American Decline

The Chauvin Show Trial and the State’s Crisis of Legitimacy

Whether one agrees with the political views expressed in this article or not, this is an excellent representation of how “the system” is losing legitimacy due to cultural fragmentation. People are increasingly unwilling to accept the outcome of not only elections but also court cases if “their side” does not win. Many conservatives view both the election of Biden and the conviction of Chauvin as illegitimate, just as many liberals would have regarded the reelection of Trump or the acquittal of Chauvin as illegitimate. It doesn’t matter who is “right” in a purely empirical sense when the competitors regard each other as existential enemies. This is gang warfare. For Crips, Bloods are always wrong simply because they are Bloods, and vice versa.

By William S. Lind, Traditional Right

On Tuesday, April 20th, a Minneapolis jury found police officer Derek Chauvin guilty of three counts, including second-degree murder, in the death of George Floyd.  The “trial” had the usual characteristics of a political show trial, including an automatic verdict of guilty, even though we still do not know whether Floyd died from officer Chauvin’s actions or because of Floyd’s combination of heart disease, breathing problems, and ingestion of both fentanyl and meth.  In show trials, the facts don’t matter anyway.

The markers of a show trail include:

  • The President of the United States, Joe Biden, said publicly before the verdict that he was praying for “the right verdict.”  Could anyone doubt what verdict he meant?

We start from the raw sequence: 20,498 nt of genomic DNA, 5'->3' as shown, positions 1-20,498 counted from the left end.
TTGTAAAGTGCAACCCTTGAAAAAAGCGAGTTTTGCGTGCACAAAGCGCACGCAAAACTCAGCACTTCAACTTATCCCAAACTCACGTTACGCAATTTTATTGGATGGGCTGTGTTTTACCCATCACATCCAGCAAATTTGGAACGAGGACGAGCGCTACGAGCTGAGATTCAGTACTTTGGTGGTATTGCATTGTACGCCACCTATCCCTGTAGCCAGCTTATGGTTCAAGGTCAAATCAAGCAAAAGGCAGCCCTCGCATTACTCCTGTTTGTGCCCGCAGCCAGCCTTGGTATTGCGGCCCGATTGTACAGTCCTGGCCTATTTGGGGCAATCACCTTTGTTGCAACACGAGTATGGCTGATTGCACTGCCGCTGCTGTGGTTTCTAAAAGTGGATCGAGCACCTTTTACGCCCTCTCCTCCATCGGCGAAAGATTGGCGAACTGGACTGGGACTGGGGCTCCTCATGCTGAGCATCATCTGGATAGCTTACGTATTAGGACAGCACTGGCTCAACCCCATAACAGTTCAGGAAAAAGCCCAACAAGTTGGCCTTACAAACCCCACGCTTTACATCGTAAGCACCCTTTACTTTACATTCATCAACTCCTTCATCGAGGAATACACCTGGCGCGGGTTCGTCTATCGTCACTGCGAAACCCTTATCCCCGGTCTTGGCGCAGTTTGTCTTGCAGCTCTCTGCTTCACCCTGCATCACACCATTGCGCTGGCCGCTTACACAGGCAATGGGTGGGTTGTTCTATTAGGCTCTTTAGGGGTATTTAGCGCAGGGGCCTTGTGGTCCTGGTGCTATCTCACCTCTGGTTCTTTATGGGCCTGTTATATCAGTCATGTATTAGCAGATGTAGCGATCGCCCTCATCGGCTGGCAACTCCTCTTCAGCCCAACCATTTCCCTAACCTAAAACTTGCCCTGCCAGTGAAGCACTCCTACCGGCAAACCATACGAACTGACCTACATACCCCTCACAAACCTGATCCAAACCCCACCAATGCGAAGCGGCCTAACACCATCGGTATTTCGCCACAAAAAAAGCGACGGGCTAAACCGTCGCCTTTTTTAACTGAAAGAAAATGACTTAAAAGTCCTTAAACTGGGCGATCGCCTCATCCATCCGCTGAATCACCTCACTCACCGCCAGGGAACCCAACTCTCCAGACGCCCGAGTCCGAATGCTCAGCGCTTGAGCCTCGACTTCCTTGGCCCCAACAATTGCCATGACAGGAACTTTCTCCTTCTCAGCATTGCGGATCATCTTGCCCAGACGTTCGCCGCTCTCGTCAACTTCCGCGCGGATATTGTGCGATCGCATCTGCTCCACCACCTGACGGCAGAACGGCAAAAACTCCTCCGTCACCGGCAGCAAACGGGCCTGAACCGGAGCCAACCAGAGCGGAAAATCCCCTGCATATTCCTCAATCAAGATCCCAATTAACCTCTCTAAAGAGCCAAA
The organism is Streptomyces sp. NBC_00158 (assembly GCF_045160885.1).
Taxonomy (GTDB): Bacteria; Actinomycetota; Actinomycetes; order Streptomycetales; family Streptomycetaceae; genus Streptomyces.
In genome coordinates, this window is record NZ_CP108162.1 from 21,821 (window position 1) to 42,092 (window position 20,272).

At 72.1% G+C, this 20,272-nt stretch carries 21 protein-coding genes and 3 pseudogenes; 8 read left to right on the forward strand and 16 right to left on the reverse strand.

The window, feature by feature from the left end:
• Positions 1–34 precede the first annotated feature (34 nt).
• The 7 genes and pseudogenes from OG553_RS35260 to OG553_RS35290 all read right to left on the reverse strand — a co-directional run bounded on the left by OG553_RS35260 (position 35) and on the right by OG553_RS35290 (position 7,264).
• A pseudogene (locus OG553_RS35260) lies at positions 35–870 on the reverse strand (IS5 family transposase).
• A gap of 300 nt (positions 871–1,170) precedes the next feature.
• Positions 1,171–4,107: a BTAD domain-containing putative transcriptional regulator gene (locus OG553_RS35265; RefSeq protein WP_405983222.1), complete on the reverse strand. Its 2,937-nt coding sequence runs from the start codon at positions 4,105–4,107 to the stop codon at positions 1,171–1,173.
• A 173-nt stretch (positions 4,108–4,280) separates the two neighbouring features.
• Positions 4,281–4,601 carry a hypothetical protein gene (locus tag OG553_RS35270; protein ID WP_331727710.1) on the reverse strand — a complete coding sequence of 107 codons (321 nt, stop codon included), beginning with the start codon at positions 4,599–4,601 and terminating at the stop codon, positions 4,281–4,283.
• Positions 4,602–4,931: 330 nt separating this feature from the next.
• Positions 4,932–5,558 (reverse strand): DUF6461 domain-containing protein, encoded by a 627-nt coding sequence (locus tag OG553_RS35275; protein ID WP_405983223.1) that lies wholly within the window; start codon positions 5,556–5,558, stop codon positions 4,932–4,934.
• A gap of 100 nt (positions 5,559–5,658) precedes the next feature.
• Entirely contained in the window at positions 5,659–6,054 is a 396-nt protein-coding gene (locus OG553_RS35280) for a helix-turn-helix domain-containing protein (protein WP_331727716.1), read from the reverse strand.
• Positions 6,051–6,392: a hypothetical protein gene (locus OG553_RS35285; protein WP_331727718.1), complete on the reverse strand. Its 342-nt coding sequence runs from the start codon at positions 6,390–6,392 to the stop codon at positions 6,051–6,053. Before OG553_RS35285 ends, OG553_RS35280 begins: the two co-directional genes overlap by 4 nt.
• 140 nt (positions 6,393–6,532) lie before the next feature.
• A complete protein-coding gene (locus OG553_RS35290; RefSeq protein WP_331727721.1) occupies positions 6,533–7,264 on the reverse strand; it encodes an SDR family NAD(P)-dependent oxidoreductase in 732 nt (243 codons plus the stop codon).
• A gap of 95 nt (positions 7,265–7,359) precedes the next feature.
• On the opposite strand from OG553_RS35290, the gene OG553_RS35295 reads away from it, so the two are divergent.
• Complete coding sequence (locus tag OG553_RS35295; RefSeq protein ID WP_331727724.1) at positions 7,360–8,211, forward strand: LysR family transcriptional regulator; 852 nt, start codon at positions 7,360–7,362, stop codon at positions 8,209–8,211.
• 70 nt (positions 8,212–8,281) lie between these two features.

• One defense witness had his former home vandalized, presumably by people who thought he still lived there.  Witness intimidation, anyone?  Hello?
  • The Left openly threatened riots unless the jury caved and voted Chauvin guilty.  In a column in the Saturday-Sunday, April 24-25 Wall Street Journal, Joseph Perkins quoted Congresswoman Maxine Waters, who is black, saying in Minneapolis the weekend before the verdict, “I hope we get a verdict that says guilty, guilty, guilty.  And if we don’t. . . we’ve got to stay on the street.  We have to get more active, we’ve got to get more confrontational.”  Perkins quoted attorney Alan Dershowitz saying Waters’ words were “an attempt to intimidate the jury,” which they certainly were in a city that had already suffered major riots over Floyd’s death.
  • In an editorial on April 21, the WSJ noted that, “Even after the verdict, commentators who applauded the jury gave last year’s riots in American cities the credit for inspiring it.  Not the facts.  Not the law.”  If that doesn’t define a political show trial, Lavrentii Beria took in orphans’ washing.

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2 replies »

  1. William S. Lind is an EVIL Rightwinger, & he’s usually an untrustworthy bastard. You go tiger, Keith Preston, & roast that EVIL Rightwinger like he’s a chicken.

    • Bill Lind is an excellent military historian and military theorist. He is a fairly good observer of domestic US politics, with some ideologically driven weak spots. I don’t agree with his Wilhelmine monarchist political outlook, but he is still a quite interesting commentator.

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